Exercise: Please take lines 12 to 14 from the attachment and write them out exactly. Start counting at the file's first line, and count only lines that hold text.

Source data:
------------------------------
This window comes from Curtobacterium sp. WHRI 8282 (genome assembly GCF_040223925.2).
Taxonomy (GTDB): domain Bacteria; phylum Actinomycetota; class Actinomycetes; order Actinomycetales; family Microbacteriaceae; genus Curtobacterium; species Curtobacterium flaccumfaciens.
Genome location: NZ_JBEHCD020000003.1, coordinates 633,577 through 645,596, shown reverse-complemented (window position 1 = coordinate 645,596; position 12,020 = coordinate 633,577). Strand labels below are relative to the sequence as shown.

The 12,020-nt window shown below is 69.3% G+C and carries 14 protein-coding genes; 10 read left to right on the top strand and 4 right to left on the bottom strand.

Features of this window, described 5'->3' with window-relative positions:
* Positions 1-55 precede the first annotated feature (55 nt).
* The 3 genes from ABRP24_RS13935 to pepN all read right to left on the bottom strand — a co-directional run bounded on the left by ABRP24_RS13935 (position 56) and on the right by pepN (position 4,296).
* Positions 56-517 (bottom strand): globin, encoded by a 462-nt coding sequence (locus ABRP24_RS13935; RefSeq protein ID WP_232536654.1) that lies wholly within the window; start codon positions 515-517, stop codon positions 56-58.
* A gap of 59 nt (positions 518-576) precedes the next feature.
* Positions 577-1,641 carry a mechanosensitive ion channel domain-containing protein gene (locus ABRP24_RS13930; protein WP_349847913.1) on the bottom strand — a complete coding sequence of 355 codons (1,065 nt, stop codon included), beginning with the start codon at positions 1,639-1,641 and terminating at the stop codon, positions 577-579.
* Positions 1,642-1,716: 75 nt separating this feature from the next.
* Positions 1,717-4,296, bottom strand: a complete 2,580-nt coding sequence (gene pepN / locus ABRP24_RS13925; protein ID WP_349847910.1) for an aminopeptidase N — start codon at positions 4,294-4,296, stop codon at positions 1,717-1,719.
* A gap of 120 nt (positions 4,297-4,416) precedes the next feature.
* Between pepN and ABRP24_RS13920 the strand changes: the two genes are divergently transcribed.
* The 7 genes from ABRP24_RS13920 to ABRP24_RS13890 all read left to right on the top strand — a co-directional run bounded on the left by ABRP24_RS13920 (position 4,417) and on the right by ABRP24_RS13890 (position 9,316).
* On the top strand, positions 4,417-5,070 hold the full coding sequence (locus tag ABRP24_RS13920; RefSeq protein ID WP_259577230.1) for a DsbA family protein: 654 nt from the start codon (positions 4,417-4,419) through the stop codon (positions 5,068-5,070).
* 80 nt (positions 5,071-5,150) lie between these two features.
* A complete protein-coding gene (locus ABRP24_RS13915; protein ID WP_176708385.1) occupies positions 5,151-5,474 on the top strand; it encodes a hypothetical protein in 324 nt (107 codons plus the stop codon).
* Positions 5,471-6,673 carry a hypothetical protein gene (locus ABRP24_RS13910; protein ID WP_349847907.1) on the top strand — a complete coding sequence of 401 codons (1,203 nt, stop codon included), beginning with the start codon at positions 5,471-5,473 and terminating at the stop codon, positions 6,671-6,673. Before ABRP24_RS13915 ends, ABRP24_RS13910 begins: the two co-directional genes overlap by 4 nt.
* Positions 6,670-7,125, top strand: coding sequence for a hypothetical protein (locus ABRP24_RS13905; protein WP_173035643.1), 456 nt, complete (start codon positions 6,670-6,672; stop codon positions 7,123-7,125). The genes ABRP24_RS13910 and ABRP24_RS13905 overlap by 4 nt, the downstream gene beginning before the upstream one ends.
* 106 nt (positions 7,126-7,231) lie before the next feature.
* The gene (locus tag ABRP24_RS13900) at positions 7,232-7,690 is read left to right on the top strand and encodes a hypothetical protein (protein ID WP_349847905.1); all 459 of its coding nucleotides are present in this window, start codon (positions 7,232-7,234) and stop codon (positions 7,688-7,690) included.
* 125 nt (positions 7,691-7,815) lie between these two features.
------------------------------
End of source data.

* Positions 1,717-4,296, bottom strand: a complete 2,580-nt coding sequence (gene pepN / locus ABRP24_RS13925; protein ID WP_349847910.1) for an aminopeptidase N — start codon at positions 4,294-4,296, stop codon at positions 1,717-1,719.
* A gap of 120 nt (positions 4,297-4,416) precedes the next feature.
* Between pepN and ABRP24_RS13920 the strand changes: the two genes are divergently transcribed.